“You wake up at Seatac, SFO, LAX. You wake up at O’Hare, Dallas-Fort Worth, BWI. Pacific, mountain, central. Lose an hour, gain an hour. This is your life, and it’s ending one minute at a time. You wake up at Air Harbor International. If you wake up at a different time, in a different place, could you wake up as a different person?”
– Fight Club
Not quite sure of direction, standing upon a vast expanse of verdure; a roach bearing infinitesimal significance in a desert, a wanderer puts his map down, to get wonderfully lost.
Art, romance and travel are three concepts, devoid of which, anybody’s life could be rendered incomplete. Here are 5 Indie films telling beguiling stories, which are an amalgamation of these.
Caution – You might feel a sudden urge to leave everything behind, and head out on a world tour.
Easy Rider (1969)
Starring – Dennis Hopper, Peter Fonda
“Billy – Where ya from man?
Stranger on the highway – Hard to say.”
Wyatt and Billy, two hippies riding Harleys, sell off a large score of drugs in Southern California and decide to pursue the road to New Orleans. On their journey, they navigate through innumerable virgin landscapes, a hippie commune, a graveyard with a bevy of hookers, while experiencing bigotry from local residents, who are hateful of their long-haired freedom and usage of drugs.
This quirky story of realization, delivering a strong counter cultural message, along a cross country trek, is sure to make you want to take your bike out!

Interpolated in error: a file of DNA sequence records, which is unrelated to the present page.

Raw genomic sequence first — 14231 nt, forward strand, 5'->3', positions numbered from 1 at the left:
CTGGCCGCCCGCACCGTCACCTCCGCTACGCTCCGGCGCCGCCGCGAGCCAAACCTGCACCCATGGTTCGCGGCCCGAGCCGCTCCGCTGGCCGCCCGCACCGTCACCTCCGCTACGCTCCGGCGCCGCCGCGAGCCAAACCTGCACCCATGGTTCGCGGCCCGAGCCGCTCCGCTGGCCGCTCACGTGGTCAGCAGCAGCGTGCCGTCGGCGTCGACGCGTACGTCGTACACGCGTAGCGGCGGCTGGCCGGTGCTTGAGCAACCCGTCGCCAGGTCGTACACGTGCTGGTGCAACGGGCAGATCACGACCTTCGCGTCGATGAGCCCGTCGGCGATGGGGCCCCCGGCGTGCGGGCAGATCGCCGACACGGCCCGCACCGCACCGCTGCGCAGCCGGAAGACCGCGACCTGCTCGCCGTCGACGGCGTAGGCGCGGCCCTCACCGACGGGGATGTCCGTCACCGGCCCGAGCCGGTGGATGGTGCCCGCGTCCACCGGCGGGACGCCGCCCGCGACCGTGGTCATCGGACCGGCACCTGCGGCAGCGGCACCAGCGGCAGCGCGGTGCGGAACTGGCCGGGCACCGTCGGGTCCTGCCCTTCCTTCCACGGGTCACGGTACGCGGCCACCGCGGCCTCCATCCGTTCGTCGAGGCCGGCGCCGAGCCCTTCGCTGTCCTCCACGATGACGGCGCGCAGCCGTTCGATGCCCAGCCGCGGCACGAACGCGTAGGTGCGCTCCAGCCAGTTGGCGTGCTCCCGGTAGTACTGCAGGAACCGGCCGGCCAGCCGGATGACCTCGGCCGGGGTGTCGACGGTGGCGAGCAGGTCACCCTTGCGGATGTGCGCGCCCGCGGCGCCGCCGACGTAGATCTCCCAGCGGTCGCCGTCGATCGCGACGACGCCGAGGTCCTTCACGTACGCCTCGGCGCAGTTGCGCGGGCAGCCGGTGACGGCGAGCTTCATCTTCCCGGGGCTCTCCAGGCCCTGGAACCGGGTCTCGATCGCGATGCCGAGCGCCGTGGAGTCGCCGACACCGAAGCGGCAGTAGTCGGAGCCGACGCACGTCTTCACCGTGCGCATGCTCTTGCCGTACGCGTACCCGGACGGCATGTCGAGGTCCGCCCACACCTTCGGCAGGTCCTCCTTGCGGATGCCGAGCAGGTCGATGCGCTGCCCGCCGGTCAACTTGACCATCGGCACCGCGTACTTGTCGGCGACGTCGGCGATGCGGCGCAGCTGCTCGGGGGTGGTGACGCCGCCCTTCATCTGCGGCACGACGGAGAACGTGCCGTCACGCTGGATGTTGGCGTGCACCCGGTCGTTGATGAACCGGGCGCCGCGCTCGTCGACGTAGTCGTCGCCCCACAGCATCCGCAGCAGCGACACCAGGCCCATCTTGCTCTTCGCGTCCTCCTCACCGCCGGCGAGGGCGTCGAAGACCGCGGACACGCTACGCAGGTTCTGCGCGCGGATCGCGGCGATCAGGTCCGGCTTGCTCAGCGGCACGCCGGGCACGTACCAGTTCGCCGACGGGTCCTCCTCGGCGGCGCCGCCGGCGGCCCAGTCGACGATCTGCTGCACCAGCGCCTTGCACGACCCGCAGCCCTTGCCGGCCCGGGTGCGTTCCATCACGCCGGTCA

Before Sunrise (1995)
Starring – Ethan Hawke, Julie Delpy
“Jesse: Would you be in Paris by now, if you hadn’t gotten off the train with me?
Celine: No, not yet. What would you be doing?
Jesse: I’d probably be hanging around the airport, reading old magazines, crying in my coffee because you didn’t come with me.
Celine: Aww…Actually, I think I’d probably have gotten off the train in Salzburg with someone else.
Jesse: Oh, yeah? Oh, I see. So, I’m just that dumb American momentarily decorating your blank canvas.
Celine: I’m having a great time.
Jesse: Me too.”
Hopeless romantics, this one’s for you. Two young wanderers; Celine, holding a collection of erotic short stories, and Jesse, reading ‘All I Need Is Love’, are travelling to Vienna, sitting next to each other on a train. Conversation rolls, and they impulsively decide to spend a day and night together.
What follows is a concatenation of intellectual dialogue – on life, love, religion, and the brief time they have at hand. Director Richard Linklater will force you to believe in destiny, fate and relationships based on deep understandings with the enthralling depiction of the protagonists falling hard for each other.
Also Read – Before Series: Realistic Romance of modern life
The unsanitized presentation of the historic and breathtaking city of Vienna will cause a nasty itch on your travel bone. If you want to follow up on Jesse and Celine’s captivating story, with complementary postcards from Paris and Greece, make sure to glue your eyes on Before Sunset (2004) and Before Midnight (2013).